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The German surrender at Stalingrad, February 1943 Sources Question

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Introduction

The German surrender at Stalingrad, February 1943 Sources Question 1. In Source A, the reasons for the German defeat at Stalingrad are not explained adequately. However, it does state some of the causes. Such as 'Troops without ammunition or food', the fact that they were 'without dressings or drugs' for the wounded soldiers. The other reasons for the defeat that are not stated are that the German supply line was cut off and that the Germans were not prepared for the harsh Soviet winter, and therefore thousands of men who were already weak from starvation perished. There was individual, one on one fighting in the streets, which the Germans were not used to; they were trained as fighting as a unit. The German forces went into this battle expecting to win easily and consequently as it was clear they were not going to win their morale dropped, as the Soviets' increased. The reasons for it possible not showing all of the reasons to why the Germans were defeated because the source is a message, so therefore what the source shows may only be an extract of a message that explained all of the reasons. However it is more likely that it was a radio message and had to be short and straight to the point instead of a long detailed message incase Paulus was cut off. The message was from Von Paulus who at the time was a General, and would therefore know the state that his men were in as he would have been suffering the same himself. The recipient of the message was the German Army High Command, which would have been Hitler, therefore Paulus knew what Hitler needed to hear to give permission for Paulus and his troops to surrender, as you cannot fight without ammunition, and you cannot survive without food. 2. Source B is a photograph that shows the back of a soldier holding the Russian flag, leaning over a balcony looking onto the city of Stalingrad. ...read more.

Middle

Source F is written by a Soviet, consequently having the opposite view to a German, they would be proud of their victory and therefore would want to brag about how many Germans they killed and how many they captured. It goes into detail about how they 'surrounded German- Fascist troops'; it's a negative viewpoint towards the German. Source F was written in the 1960s, therefore nearly twenty years after the German defeat at Stalingrad had happened. Also during this period was the Cold War, so the Soviets would want it to appear that they defeat the Germans on their own with little help from the other Allies. The audience of Source F would have been Soviet school children as it is written for a textbook, therefore they would want to make their children proud of their for-fathers and their country, this was done by adding in all the facts and figures. Apart from the above reasons the sources may be different because for Source E there may have been a lack of information available for the person reading the broadcast. The information would have come from the government, which would have been censored. There are no facts or figures stated about the loss of men, this may be because of censorship or it was too early after the defeat to calculate the numbers. However if the numbers were available they would not have been used to protect the civilians from the sheer scale of the defeat. Source F, does not give the number of Soviet casualties or the number of Germans that eventually returned, it is only focussing on the positive achievements made by the Soviets. Although historians usually give balanced views, the information given could have biased in the first place. As the Soviet Union was a totalitarian state everything would have been censored, yet due to the time gap some information may have been released. ...read more.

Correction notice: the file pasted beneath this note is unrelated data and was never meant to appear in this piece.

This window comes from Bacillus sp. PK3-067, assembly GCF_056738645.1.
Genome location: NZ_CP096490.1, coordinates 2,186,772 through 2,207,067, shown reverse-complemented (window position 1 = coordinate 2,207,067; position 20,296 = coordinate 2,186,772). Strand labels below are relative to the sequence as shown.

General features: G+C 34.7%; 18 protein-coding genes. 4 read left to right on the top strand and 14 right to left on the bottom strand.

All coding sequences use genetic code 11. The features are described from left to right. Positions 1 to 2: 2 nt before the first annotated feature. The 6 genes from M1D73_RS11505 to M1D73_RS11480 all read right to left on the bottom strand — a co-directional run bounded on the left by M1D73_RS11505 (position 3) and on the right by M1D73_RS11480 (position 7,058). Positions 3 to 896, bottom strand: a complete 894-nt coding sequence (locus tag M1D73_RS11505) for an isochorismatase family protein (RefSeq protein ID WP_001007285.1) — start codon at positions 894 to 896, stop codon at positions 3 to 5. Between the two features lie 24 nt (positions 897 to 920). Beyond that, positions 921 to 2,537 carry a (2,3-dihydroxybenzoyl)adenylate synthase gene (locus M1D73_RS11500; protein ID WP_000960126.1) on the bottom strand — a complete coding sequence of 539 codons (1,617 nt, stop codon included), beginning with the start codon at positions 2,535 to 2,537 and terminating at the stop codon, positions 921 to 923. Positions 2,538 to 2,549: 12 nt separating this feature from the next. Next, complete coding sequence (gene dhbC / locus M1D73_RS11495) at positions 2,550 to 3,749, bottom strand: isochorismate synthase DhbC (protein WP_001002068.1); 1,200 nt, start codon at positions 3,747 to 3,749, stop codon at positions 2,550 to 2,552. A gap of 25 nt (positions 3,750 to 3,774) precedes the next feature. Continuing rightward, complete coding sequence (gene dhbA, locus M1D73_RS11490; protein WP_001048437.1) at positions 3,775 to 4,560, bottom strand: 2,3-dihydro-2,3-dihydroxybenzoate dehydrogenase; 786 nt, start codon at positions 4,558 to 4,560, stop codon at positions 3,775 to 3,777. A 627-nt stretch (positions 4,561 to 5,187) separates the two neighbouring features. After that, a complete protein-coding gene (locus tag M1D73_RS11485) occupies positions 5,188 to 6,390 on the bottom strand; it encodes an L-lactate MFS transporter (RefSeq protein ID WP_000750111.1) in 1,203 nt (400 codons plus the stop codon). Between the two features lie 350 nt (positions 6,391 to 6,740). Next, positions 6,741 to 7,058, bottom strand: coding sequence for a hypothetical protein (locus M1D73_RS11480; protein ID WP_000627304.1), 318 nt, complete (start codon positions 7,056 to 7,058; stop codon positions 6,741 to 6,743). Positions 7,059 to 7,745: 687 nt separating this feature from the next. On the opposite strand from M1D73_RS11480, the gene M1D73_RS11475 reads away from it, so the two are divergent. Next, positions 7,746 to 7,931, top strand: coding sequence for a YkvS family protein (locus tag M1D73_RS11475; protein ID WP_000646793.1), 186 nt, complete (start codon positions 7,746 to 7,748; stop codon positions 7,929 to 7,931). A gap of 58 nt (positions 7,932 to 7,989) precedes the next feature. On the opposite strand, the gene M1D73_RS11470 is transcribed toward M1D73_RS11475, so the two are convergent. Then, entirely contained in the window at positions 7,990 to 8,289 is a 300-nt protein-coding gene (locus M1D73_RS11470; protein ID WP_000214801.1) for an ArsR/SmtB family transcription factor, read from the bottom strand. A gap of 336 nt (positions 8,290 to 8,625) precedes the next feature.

Conclusion

The purpose for the battle at Stalingrad for the Germans was so they could access the oil at the Caucuses. If the oil was available to the Germans it would have meant that she could have withstood a prolonged was, without having to depend on Romanian oilfields which were vulnerable to attack by Russian bombers. So as a medium-term consequence the Germans would have been short of oil and therefore not being able to withstand a long-lasting war. The defeat also meant that because of the loss of life the Germans could never again strike again on the Eastern Front. However it was not until the Germans lost in the battle of Kursk against the Russians that they were pushed back, and forced out of the Soviet Union. The defeat obviously had an impact of the German soldiers and their commanding officers; they lost faith in Hitler's ruling and felt he was not listening. During the battle at Stalingrad General Paulus was pleading with 'immediate permission to surrender in order to save lives of remaining troops' as displayed in Source A which is a message from Paulus to Hitler. So with the fallen morale due to the loss of life and defeat at Stalingrad, now as well' there were no doubts among civilians and military circles ...a mad corporal whose lucky gambles were no longer paying off' shown in Source H, that the people's confidence in Hitler was wearing away. At the time, February 1943, the defeat of the Germans at Stalingrad was important to both the Russians and the Germans, but after time had past the Germans only remember the tragic events of Stalingrad, whereas the Russians used it to their advantage, for example during the years of the Cold War. Although not all the Sources support my view, I still believe that the Nazi defeat at Stalingrad was more important to the Russians as it had long term effects whereas it only effected the Germans at that time and non there after. Words: 3,670 By Katie Matthews - 1 - Dunottar School ...read more.

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